If you have trouble viewing this, try the pdf of this post. You can download the code used to produce the figures in this post.

edit: Sep 9, 2011 I extended the code to include convex polygons and renamed the function as *CTProjSim* .

I previously discussed the rationale, the C++ implmentation, and the the Matlab interface for a computed tomography projection simulator. In this post, I discuss a Matlab-only implementation of a simulator. The simulator is includes ellipses and convex polygons.The projection lines are assumed parallel but it is simple and can be (fairly) easily extended to other object types and geometries.

The geometry for the ellipses is shown in Fig. 1↓. With this geometry, the length of the intersection of the projection line with an ellipse is
*T* = ⎧⎨⎩
2*ab*√(*s*^{2}_{m} − *s*^{2}) ⁄ *s*^{2}_{m}
|*s*| ≤ *s*_{m}
0
|*s*| > *s*_{m}
where *s* is the distance of the line *L* from the center of the ellipse and *θ* is the angle from the perpendicular of the line to the principal axis of the ellipse. Also, the maximum offset of the ellipse perpendicular to the projection line is *s*^{2}_{m} = *a*^{2}cos^{2}(*θ*) + *b*^{2}sin^{2}(*θ*).The code of the function *CTProjSim* is a straightforward implementation of these formulas.

I used the function to compute the projections of the Shepp-Logan phantom and reconstructed with my CTrecon function. The results are shown in Fig. 2↓.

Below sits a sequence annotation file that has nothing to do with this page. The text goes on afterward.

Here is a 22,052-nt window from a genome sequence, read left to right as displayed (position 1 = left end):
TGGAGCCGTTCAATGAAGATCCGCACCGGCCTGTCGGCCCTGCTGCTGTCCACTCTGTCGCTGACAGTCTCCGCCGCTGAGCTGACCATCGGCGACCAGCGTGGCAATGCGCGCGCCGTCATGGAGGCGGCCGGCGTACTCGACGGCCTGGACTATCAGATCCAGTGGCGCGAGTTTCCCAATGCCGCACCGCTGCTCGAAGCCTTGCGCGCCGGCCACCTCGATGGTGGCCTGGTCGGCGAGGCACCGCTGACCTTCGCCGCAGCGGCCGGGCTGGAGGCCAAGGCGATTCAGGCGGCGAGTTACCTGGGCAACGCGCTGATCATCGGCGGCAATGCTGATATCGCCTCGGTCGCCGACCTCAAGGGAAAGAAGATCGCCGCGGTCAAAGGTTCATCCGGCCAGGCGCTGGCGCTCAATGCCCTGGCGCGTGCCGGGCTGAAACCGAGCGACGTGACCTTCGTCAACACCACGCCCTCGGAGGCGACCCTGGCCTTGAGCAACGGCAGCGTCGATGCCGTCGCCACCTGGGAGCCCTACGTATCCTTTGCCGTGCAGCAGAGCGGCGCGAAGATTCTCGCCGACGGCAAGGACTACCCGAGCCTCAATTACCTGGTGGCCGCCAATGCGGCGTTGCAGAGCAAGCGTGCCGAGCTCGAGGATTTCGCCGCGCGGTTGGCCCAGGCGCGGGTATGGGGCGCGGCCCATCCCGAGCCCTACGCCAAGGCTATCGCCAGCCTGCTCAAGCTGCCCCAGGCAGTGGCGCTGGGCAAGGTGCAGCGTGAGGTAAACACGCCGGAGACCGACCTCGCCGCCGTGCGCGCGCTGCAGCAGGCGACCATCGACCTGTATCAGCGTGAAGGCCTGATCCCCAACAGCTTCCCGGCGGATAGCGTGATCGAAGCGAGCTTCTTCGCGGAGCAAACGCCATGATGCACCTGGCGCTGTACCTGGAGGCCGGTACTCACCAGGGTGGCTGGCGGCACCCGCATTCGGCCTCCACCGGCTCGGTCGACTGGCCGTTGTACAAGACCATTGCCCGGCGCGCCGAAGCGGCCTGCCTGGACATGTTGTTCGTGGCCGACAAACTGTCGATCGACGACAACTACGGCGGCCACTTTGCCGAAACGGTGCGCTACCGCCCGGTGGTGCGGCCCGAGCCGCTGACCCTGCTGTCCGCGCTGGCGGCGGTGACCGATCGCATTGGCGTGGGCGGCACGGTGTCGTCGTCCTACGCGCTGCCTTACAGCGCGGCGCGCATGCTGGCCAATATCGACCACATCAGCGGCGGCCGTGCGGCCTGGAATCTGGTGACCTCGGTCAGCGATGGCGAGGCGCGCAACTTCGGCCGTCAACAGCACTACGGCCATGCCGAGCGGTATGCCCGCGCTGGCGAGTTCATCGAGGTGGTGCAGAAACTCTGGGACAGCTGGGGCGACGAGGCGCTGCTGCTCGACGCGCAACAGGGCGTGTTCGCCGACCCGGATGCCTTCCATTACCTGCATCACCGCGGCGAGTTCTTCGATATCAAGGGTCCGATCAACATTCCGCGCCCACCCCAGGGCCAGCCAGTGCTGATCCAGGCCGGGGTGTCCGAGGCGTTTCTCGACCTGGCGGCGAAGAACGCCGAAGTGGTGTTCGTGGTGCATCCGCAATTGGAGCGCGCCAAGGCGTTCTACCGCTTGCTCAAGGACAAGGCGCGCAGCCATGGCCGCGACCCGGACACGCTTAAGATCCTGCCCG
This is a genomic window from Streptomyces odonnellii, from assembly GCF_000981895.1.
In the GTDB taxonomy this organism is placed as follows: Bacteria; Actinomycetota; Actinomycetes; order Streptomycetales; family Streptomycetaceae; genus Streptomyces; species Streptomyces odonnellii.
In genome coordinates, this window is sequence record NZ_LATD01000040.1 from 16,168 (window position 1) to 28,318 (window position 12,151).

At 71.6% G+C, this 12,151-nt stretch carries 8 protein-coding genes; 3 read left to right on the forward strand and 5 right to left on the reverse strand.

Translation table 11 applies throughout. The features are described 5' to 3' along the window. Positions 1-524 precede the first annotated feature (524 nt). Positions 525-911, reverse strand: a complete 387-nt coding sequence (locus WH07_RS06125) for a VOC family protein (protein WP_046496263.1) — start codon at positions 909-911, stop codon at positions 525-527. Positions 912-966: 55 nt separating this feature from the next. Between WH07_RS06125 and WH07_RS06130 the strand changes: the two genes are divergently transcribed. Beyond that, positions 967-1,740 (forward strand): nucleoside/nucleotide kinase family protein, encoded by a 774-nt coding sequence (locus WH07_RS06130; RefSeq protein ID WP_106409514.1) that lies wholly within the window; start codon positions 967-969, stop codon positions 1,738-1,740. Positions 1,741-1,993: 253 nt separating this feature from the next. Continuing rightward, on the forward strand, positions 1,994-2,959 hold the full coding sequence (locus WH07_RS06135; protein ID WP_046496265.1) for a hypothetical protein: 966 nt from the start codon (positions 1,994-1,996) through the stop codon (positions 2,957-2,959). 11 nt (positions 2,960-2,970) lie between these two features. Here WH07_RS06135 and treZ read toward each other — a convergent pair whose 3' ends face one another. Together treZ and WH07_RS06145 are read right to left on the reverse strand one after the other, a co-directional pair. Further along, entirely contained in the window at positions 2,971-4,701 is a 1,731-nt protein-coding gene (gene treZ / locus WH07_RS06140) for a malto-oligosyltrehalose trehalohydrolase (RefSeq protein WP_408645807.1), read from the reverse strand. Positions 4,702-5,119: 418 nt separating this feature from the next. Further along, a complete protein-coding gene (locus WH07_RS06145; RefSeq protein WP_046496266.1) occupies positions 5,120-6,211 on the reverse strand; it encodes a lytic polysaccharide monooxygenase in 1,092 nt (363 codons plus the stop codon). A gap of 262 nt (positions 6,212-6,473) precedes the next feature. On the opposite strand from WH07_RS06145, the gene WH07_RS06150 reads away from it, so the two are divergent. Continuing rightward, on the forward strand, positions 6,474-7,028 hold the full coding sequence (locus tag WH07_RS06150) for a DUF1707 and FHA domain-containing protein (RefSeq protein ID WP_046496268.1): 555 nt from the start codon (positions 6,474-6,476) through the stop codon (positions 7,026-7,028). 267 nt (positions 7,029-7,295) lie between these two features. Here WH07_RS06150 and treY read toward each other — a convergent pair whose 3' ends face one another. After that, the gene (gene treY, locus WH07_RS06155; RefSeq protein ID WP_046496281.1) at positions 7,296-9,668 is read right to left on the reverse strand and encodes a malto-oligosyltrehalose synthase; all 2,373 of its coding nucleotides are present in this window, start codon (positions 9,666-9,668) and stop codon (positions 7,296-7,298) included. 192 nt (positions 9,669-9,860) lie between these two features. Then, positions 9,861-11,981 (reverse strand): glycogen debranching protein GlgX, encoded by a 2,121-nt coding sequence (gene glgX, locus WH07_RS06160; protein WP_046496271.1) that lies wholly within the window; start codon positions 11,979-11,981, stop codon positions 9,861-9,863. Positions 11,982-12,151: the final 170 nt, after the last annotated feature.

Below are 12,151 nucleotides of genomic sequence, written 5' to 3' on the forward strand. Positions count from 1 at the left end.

We can use concepts from my previous posts on intersection of line segments and polylines to compute the intersection of a line with a polygon. I assume the polygon is convex so the line can intersect with at most two segments of the polygon. The geometry is shown in Fig. 3↓. In two dimensions, we can specify a line by a vector **n** through the origin and perpendicular to the line. We can write **n** as *n***n**̂, where **n**̂ is a unit length vector. If the line passes through the origin, *n* = 0, but we still know its direction from **n**̂.

A point on the line is
**r**_{L} = *n***n**̂ + *t***s**̂
while a point on the line segment is
**r**_{S} = P_{1} + *u***d**.
At the intersection,
**r**_{L} = *n***n**̂ + *t***s**̂ = **r**_{S} = P_{1} + *u***d**.
Taking the dot product of this equation with **n**̂
*n* = **n**̂⋅**P**_{1} + *u***n**̂⋅d
Solving for *u*
*u* = (*n* − **n**̂⋅**P**_{1})/(**n**̂⋅d)

To find the intersection of a line with a polygon, we can test 0 ≤ *u* < 1 for all the segments of the polygon sides. If there are two intersections, then the line overlaps the polygon. We can compute the intersect length *T* as
*T* = |**r**_{intersect, 1} − **r**_{intersect, 2}|
Multiplying *T* by the (possibly vector) density gives the line integral.

These formulas are implemented in the *CTProjSim* along with the code for the intersection with ellipses. Line integrals are linear so we can add the line integrals for different shapes for each projection line.

I created the projections of a hexagon embedded in an ellipse and reconstructed them to produce the image in Fig. 4↓. The sharp vertexes of the polygon cause large aliasing artifacts in the reconstruction. I reduced them somewhat by filtering them with the ’*filter*_*type*’, ’*hamming*’, ’*freq*_*cutoff*’, 0.9 parameters in *CTrecon*. You can download the code to reproduce the figures in this post.

Last edited Sep. 9, 2011

© 2011 by Aprend Technology and Robert E. Alvarez

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